"Framework for Emergency Calling Using Internet Multimedia"
   [RFC6443].  Best practices for utilizing the architecture to make
   emergency calls are described in "Best Current Practice for
   Communications Services in Support of Emergency Calling" [RFC6881].

   As noted in "An Architecture for Location and Location Privacy in
   Internet Applications" [RFC6280], Section 6.3:

      there are three critical steps in the placement of an emergency
      call, each involving location information:

      1. Determine the location of the caller.

      2. Determine the proper Public Safety Answering Point (PSAP) for
         the caller's location.

      3. Send a SIP INVITE message, including the caller's location, to
         the PSAP.

   The conveyance of location information within the Session Initiation
   Protocol (SIP) is described in "Location Conveyance for the Session
   Initiation Protocol" [RFC6442].  Conveyance of location-by-value
   (LbyV) as well as conveyance of location-by-reference (LbyR) are
   supported.  Section 7 of [RFC6442] ("Security Considerations")
   discusses privacy, authentication, and integrity concerns relating to
   conveyed location.  This includes discussion of transmission-layer
   security for confidentiality and integrity protection of SIP, as well
   as (undeployed) end-to-end security mechanisms for protection of
   location information (e.g., S/MIME).  Regardless of whether
   transmission-layer security is utilized, location information may be
   available for inspection by an intermediary that -- if it decides
   that the location value is unacceptable or insufficiently accurate --
   may send an error indication or replace the location, as described in
   [RFC6442], Section 3.4.

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   Although the infrastructure for location-based routing described in
   [RFC6443] was developed for use in emergency services, [RFC6442]
   supports conveyance of location within non-emergency calls as well as
   emergency calls.  Section 1 of "Implications of 'retransmission-
   allowed' for SIP Location Conveyance" [RFC5606] describes the overall
   architecture, as well as non-emergency usage scenarios (note: the
   [LOC-CONVEY] citation in the quote below refers to the document later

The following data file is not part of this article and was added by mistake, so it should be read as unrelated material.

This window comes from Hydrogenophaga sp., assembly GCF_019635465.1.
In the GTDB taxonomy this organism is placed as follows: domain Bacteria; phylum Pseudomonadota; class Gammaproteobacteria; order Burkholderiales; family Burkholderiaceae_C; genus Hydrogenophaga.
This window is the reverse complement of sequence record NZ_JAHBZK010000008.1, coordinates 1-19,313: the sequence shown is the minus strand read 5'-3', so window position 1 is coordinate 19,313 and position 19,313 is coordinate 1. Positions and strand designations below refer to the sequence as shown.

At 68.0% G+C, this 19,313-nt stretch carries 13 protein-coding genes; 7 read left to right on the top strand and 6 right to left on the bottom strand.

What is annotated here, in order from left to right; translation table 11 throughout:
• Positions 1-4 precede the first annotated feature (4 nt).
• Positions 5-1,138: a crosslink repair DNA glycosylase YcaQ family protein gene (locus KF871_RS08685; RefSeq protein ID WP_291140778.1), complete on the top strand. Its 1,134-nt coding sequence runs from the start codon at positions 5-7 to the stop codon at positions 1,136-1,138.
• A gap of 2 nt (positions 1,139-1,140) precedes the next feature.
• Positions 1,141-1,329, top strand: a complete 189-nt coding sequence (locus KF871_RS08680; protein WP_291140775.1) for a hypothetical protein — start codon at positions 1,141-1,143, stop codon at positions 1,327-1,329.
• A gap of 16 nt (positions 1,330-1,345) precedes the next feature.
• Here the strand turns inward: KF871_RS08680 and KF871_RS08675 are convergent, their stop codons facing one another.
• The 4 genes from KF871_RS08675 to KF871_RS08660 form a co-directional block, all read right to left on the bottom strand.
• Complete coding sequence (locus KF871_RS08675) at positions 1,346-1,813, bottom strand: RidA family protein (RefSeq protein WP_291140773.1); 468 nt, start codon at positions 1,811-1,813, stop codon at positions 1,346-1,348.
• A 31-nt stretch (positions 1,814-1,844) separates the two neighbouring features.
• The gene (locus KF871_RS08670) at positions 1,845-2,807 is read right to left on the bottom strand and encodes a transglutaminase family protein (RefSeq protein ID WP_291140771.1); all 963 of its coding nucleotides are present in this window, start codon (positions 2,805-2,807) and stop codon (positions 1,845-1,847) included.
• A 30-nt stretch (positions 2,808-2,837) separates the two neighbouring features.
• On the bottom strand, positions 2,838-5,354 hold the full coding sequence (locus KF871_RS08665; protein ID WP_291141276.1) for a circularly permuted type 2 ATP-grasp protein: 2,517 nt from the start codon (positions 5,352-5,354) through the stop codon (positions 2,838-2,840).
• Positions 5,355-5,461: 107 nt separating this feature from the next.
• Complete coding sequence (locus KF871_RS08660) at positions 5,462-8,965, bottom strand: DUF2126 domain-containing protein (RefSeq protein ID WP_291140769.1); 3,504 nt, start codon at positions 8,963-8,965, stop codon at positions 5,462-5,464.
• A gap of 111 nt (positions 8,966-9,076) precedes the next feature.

published as [RFC6442]):

      The Presence Information Data Format for Location Objects (PIDF-LO
      [RFC4119]) carries both location information (LI) and policy
      information set by the Rule Maker, as is stipulated in [RFC3693].
      The policy carried along with LI allows the Rule Maker to
      restrict, among other things, the duration for which LI will be
      retained by recipients and the redistribution of LI by recipients.

      The Session Initiation Protocol [RFC3261] is one proposed Using
      Protocol for PIDF-LO.  The conveyance of PIDF-LO within SIP is
      specified in [LOC-CONVEY].  The common motivation for providing LI
      in SIP is to allow location to be considered in routing the SIP
      message.  One example use case would be emergency services, in
      which the location will be used by dispatchers to direct the
      response.  Another use case might be providing location to be used
      by services associated with the SIP session; a location associated
      with a call to a taxi service, for example, might be used to route
      to a local franchisee of a national service and also to route the
      taxi to pick up the caller.

1.2.2.  Hoax Calls

   Hoax calls have been a problem for emergency services dating back to
   the time of street corner call boxes.  As the European Emergency
   Number Association (EENA) has noted [EENA]:

      False emergency calls divert emergency services away from people